Apply the same criteria to the underlying process where the challenge or issue exists that you’re trying to resolve. If the process doesn’t increase sales and profits or improve the customer experience, then why are you doing it in the first place? Sometimes we collect data or do certain things but we don’t ask why. The double-edged sword of technology is that we can track too much data on things that aren’t vital to our operation. If you’re collecting data that isn’t helping to drive your business, then you must ask if it’s necessary. If the answer is no, then stop wasting time and energy and skip the investment in unnecessary solutions to problems that you’ve created for yourself.

Just because you can see something in real time or can generate reports that provide good information doesn’t mean that you’re going to use it. Often technology is so feature rich that we don’t use all of the options available to us. Spend some time discovering the features of the products you already have to see if you can realize the improvement with what you already own.

The solution needs to fit the scale of the problem. Technology affords increased capacity, but do we need the capacity that is being offered? Some solutions are simply too big for the size of the company that you’re running or will be running. Finding the right amount of technology or improvement can be tricky.

More than once I’ve made the mistake of buying technology before we were ready for it or really needed it. I got hooked into a no-win situation that I unnecessarily brought on myself, and by the time we were actually ready to launch the technology, what we had bought was obsolete. A lot of time and money was wasted. Carefully evaluate your options and be realistic about the size of your current company and the expectations you have for growth. The solution that works on a daily basis for a global company may not be the solution for your operation.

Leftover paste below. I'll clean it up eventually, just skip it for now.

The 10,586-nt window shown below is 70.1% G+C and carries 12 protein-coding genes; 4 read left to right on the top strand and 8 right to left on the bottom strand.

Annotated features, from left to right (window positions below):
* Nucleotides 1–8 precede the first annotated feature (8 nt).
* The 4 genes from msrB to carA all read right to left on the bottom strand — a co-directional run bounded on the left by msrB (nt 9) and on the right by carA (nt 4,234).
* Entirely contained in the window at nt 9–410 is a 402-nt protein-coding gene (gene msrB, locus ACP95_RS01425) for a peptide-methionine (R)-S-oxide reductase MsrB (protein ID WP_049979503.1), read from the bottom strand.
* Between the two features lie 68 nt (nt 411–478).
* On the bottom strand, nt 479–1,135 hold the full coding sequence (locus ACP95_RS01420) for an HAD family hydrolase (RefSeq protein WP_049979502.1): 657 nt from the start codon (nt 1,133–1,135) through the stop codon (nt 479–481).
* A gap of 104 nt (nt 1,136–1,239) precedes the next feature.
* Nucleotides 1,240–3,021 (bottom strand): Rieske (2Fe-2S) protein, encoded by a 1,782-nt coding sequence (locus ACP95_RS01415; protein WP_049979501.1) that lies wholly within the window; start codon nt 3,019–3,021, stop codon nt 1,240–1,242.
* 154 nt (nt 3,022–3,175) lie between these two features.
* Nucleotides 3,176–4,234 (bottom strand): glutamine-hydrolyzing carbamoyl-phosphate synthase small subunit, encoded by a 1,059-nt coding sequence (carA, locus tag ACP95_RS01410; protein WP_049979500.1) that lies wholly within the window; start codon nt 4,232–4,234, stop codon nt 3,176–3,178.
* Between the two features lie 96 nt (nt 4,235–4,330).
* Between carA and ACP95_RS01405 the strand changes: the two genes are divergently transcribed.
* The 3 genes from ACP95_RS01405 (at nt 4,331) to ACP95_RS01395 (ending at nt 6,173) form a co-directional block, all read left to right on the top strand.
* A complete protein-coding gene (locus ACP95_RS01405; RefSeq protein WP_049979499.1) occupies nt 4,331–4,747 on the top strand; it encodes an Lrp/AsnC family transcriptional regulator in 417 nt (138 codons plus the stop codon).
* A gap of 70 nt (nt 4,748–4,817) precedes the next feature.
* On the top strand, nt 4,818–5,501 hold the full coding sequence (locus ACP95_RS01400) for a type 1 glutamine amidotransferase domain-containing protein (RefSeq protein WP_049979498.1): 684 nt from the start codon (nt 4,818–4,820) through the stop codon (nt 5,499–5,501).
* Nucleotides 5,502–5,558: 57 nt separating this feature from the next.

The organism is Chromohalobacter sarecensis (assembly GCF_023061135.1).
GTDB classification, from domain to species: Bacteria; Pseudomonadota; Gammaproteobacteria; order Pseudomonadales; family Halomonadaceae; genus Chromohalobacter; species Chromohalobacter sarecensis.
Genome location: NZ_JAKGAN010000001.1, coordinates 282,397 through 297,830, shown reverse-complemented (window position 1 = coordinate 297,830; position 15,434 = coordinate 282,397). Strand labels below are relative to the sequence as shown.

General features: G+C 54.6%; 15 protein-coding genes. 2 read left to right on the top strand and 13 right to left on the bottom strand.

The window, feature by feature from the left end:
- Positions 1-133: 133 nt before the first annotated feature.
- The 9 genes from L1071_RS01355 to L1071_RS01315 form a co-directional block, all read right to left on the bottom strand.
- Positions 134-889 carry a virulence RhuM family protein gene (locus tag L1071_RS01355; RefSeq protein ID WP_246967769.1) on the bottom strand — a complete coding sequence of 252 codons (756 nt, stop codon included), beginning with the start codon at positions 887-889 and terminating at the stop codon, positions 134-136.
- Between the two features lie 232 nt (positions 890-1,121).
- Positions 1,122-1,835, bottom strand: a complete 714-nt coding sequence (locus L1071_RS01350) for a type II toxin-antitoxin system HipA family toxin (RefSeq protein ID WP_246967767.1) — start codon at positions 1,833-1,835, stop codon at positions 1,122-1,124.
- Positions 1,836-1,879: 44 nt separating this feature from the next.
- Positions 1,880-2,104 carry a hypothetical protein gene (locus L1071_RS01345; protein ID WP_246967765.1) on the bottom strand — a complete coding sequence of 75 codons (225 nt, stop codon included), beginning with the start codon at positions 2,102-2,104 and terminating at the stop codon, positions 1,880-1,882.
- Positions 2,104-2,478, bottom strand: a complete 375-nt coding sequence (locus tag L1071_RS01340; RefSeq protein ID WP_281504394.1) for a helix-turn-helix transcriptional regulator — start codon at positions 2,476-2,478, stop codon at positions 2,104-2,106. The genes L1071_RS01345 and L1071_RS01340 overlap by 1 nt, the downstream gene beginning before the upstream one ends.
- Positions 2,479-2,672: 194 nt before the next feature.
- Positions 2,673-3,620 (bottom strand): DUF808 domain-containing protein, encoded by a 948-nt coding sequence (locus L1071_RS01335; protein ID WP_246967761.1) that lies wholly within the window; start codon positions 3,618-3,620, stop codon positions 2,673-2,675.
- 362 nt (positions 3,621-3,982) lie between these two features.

Solutions are often sold based on a percentage of savings. But a 2% savings on $100,000 is not the same as saving 2% on $1 million. Evaluate real dollars when determining if your problem is large enough to solve with the solution you’re evaluating.

Time frame on return
My mistake of buying technology too soon was a waste of money — we weren’t ready for it, and we were not going to grow into it fast enough for it to make an impact. The possibility of a return on investment was there, but by the time we would realize it the technology was replaced by new options that did the job better. The longer the wait to realize the return, the riskier the investment. By the time the return is realized you may be paying for upgrades, buying something new or different altogether, or the needs of your business may change to where the technology isn’t even necessary.